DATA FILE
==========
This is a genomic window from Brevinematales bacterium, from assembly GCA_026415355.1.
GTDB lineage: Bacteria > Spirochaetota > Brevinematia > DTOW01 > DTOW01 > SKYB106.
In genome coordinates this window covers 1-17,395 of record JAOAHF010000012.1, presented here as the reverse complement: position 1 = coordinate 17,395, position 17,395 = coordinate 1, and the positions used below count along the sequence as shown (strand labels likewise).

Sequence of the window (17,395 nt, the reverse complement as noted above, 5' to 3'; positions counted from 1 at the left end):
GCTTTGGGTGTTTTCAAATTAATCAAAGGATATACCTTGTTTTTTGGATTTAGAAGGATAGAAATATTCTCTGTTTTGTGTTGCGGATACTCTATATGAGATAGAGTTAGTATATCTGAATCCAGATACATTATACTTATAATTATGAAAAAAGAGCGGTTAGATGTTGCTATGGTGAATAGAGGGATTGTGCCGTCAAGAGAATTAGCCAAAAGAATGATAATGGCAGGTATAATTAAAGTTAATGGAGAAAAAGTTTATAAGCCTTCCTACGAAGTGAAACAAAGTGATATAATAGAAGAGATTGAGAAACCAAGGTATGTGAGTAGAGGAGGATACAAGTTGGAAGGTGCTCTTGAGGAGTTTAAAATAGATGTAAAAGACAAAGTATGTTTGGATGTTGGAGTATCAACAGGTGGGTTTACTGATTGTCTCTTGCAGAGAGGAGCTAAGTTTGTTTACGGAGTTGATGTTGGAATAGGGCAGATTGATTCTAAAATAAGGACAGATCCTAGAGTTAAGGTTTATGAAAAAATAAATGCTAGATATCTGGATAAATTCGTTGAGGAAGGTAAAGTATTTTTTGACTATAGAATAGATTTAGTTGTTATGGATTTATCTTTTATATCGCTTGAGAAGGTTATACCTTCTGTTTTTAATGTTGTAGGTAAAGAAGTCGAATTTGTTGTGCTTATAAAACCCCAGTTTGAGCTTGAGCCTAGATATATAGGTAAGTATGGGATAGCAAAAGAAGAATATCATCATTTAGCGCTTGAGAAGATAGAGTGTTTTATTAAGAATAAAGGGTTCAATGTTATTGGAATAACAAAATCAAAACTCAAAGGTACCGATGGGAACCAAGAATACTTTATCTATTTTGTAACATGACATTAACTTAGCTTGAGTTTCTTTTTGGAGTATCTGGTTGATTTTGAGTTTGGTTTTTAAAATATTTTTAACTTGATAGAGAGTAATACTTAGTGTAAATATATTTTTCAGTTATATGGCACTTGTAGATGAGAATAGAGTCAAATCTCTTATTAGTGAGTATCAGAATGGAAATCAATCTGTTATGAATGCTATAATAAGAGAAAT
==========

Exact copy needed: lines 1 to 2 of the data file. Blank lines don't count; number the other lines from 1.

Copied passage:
This is a genomic window from Brevinematales bacterium, from assembly GCA_026415355.1.
GTDB lineage: Bacteria > Spirochaetota > Brevinematia > DTOW01 > DTOW01 > SKYB106.